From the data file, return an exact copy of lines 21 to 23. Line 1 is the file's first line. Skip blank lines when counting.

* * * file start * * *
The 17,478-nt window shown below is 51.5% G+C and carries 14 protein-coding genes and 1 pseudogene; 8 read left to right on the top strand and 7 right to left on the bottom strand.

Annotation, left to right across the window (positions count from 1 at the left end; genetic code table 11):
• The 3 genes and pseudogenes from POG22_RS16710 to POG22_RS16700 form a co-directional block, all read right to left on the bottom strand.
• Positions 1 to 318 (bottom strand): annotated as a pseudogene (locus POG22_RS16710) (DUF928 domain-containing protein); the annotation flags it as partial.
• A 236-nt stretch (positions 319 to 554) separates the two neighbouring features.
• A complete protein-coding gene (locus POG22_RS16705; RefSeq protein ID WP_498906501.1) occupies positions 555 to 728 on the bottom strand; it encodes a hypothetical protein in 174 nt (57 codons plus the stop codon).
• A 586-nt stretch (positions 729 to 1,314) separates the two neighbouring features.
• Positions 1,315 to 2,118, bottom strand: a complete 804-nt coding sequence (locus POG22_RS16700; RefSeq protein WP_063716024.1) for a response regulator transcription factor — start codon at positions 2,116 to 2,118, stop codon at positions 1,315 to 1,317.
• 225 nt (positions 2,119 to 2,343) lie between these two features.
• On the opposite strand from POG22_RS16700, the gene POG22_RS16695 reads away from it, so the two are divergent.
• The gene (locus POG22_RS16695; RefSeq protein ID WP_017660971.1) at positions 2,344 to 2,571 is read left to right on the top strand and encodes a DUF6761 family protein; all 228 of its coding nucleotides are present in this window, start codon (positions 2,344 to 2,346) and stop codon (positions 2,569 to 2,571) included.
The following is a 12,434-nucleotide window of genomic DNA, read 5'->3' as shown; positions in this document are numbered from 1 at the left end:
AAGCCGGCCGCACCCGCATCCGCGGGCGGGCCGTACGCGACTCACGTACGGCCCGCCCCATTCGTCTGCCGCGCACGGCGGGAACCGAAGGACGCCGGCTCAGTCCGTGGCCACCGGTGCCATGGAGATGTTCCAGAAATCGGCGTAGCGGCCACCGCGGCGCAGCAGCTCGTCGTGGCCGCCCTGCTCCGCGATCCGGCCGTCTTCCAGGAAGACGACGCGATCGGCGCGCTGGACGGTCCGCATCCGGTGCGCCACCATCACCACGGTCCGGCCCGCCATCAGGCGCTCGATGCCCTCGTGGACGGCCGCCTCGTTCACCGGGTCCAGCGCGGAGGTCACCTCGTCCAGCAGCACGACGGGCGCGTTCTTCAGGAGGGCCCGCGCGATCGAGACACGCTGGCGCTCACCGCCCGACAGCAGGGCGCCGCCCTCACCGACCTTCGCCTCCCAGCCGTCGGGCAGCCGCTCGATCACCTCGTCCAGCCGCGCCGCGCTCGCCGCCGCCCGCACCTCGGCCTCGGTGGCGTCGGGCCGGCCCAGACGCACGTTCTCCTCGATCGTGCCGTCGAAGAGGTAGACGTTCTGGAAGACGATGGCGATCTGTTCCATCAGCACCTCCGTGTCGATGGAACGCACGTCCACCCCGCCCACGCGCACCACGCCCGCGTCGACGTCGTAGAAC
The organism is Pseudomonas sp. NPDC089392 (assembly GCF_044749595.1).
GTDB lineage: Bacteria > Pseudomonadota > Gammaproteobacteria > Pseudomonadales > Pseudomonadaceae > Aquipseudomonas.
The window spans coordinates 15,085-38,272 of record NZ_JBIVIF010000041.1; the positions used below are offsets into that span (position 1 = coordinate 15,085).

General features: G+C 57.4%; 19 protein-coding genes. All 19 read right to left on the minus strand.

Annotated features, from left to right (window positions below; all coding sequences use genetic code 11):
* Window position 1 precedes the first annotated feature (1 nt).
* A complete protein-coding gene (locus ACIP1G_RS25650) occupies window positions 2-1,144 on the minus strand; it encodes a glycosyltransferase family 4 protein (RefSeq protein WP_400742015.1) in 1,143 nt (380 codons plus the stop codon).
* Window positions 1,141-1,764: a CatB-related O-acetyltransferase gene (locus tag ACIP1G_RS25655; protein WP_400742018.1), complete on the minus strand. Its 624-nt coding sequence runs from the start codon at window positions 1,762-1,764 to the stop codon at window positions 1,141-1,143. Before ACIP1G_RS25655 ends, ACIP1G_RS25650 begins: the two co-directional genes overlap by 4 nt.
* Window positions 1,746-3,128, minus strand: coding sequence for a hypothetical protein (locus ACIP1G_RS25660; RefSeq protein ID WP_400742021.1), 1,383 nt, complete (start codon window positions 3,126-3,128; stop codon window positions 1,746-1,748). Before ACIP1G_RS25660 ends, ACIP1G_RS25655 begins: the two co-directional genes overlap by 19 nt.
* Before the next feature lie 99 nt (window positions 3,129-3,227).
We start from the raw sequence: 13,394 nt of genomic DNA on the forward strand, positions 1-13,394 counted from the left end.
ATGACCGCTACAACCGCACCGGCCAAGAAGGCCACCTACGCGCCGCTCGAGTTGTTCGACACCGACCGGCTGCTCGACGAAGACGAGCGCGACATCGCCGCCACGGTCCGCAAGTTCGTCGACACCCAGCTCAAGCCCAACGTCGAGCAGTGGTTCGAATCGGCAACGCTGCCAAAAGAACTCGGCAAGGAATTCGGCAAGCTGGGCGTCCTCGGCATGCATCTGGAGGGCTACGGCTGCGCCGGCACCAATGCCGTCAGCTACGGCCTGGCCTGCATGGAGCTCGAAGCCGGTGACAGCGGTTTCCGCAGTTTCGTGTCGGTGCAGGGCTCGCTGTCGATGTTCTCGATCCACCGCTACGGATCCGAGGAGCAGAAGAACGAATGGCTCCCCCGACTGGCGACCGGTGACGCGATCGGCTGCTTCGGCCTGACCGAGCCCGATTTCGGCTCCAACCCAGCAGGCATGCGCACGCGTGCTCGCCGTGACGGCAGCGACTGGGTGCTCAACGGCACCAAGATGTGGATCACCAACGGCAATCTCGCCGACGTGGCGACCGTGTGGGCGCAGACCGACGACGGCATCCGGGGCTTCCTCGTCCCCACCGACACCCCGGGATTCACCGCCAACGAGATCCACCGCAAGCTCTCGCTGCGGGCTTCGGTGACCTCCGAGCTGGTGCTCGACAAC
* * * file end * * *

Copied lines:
* Window positions 1,141-1,764: a CatB-related O-acetyltransferase gene (locus tag ACIP1G_RS25655; protein WP_400742018.1), complete on the minus strand. Its 624-nt coding sequence runs from the start codon at window positions 1,762-1,764 to the stop codon at window positions 1,141-1,143. Before ACIP1G_RS25655 ends, ACIP1G_RS25650 begins: the two co-directional genes overlap by 4 nt.
* Window positions 1,746-3,128, minus strand: coding sequence for a hypothetical protein (locus ACIP1G_RS25660; RefSeq protein ID WP_400742021.1), 1,383 nt, complete (start codon window positions 3,126-3,128; stop codon window positions 1,746-1,748). Before ACIP1G_RS25660 ends, ACIP1G_RS25655 begins: the two co-directional genes overlap by 19 nt.
* Before the next feature lie 99 nt (window positions 3,129-3,227).